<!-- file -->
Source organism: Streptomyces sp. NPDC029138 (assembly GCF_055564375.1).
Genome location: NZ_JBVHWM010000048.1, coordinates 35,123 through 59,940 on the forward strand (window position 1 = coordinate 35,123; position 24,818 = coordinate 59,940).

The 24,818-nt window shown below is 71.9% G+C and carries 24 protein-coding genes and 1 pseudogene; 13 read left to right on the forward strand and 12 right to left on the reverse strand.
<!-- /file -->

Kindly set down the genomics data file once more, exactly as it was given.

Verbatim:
Source organism: Streptomyces sp. NPDC029138 (assembly GCF_055564375.1).
Genome location: NZ_JBVHWM010000048.1, coordinates 35,123 through 59,940 on the forward strand (window position 1 = coordinate 35,123; position 24,818 = coordinate 59,940).

The 24,818-nt window shown below is 71.9% G+C and carries 24 protein-coding genes and 1 pseudogene; 13 read left to right on the forward strand and 12 right to left on the reverse strand.